All children in England between the ages of 5 and 16 are entitled to a free place at a state school.
State schools receive funding through their local authority or directly from the government. The most common ones are:
- community schools, which are sometimes called local authority maintained schools - they are not influenced by business or religious groups and follow the national curriculum
- foundation schools and voluntary schools, which are funded by the local authority but have more freedom to change the way they do things - sometimes they are supported by representatives from religious groups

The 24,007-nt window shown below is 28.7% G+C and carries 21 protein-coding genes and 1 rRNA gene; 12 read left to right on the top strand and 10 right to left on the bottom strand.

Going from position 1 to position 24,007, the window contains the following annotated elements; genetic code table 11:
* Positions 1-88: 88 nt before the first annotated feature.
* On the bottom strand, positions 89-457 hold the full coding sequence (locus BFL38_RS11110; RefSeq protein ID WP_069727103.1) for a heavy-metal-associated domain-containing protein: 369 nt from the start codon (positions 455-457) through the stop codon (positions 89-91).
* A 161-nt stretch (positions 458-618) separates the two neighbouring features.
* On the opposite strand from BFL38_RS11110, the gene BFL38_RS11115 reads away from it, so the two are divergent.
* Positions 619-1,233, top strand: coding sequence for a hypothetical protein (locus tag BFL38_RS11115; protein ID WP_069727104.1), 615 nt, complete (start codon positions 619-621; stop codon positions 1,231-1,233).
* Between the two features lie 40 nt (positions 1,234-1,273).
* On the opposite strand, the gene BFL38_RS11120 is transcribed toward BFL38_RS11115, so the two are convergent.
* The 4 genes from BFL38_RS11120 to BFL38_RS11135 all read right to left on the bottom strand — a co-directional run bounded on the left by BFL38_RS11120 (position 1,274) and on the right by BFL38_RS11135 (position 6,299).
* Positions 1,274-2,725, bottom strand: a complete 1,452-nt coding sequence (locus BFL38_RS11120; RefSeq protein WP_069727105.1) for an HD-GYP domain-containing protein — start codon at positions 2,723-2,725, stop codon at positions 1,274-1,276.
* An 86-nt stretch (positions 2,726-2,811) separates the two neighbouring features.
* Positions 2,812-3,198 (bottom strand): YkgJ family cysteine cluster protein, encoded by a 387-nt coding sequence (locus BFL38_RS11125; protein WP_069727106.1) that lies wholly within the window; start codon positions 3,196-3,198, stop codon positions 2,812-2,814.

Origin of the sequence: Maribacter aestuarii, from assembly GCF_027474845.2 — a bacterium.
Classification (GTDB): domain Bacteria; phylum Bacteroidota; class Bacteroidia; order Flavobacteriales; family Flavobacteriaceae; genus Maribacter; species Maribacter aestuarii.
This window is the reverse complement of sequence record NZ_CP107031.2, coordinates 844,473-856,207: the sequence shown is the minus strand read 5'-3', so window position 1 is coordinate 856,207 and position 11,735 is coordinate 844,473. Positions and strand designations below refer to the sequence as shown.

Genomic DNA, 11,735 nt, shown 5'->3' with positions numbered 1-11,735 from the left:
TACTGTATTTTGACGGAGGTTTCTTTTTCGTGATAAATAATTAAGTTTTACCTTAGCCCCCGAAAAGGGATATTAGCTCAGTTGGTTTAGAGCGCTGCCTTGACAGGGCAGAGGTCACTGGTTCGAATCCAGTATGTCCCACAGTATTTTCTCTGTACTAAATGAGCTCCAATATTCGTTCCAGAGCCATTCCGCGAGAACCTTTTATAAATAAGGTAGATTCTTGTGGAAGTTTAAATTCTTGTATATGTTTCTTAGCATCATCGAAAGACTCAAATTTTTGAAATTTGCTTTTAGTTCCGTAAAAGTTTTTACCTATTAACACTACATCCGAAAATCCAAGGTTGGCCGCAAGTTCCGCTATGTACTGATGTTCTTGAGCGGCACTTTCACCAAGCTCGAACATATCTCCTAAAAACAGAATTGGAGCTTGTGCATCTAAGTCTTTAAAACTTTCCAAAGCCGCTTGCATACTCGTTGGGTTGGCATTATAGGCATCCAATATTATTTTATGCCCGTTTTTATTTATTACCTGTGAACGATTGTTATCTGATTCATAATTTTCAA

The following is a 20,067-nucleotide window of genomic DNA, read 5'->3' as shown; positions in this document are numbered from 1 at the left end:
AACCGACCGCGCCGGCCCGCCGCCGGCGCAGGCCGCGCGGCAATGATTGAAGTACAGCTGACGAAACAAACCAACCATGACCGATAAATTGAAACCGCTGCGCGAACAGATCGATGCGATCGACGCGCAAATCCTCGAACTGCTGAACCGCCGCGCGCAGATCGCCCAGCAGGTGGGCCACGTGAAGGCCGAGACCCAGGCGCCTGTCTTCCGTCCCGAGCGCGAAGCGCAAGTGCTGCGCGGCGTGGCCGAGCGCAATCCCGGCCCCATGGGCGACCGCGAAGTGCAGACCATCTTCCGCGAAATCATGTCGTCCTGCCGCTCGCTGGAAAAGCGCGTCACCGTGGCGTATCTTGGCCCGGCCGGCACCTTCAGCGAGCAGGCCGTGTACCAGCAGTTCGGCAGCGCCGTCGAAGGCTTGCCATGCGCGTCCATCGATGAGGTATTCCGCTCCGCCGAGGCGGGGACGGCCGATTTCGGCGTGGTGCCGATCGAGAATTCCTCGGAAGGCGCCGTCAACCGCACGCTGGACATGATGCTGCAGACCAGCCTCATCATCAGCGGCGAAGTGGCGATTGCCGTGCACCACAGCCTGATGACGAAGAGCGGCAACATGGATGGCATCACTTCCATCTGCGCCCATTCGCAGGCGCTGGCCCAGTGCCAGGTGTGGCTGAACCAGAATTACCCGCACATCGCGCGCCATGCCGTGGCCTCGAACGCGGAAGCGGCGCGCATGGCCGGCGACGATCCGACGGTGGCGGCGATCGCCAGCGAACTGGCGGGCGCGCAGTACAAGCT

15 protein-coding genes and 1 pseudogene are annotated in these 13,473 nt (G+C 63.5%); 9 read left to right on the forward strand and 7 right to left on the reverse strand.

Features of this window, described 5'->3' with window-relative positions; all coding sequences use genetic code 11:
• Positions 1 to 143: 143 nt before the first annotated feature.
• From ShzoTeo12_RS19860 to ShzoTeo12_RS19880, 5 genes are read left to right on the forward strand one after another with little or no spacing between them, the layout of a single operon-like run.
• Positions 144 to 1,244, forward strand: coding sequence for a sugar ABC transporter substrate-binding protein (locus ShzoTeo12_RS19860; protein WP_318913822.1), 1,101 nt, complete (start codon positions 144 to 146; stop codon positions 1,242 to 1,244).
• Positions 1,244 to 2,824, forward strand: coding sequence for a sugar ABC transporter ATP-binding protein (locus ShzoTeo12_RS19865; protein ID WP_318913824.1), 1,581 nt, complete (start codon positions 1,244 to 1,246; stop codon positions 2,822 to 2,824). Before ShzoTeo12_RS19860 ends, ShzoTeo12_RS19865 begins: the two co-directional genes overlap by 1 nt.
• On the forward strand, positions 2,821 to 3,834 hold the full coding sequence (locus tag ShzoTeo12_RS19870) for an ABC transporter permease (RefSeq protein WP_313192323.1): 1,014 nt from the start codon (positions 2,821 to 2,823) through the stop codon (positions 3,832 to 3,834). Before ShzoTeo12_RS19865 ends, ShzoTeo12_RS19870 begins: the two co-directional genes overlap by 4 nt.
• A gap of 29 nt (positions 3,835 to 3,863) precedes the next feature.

- academies and free schools, which are run by not-for-profit academy trusts, are independent from the local authority - they have more freedom to change how they run things and can follow a different curriculum
- grammar schools, which can be run by the local authority, a foundation body or an academy trust - they select their pupils based on academic ability and there is a test to get in
Special schools with pupils aged 11 and older can specialise in 1 of the 4 areas of special educational needs:
- communication and interaction
- cognition and learning
- social, emotional and mental health
- sensory and physical needs
Schools can further specialise within these categories to reflect the special needs they help with, for example Autistic spectrum disorders, visual impairment, or speech, language and communication needs (SLCN).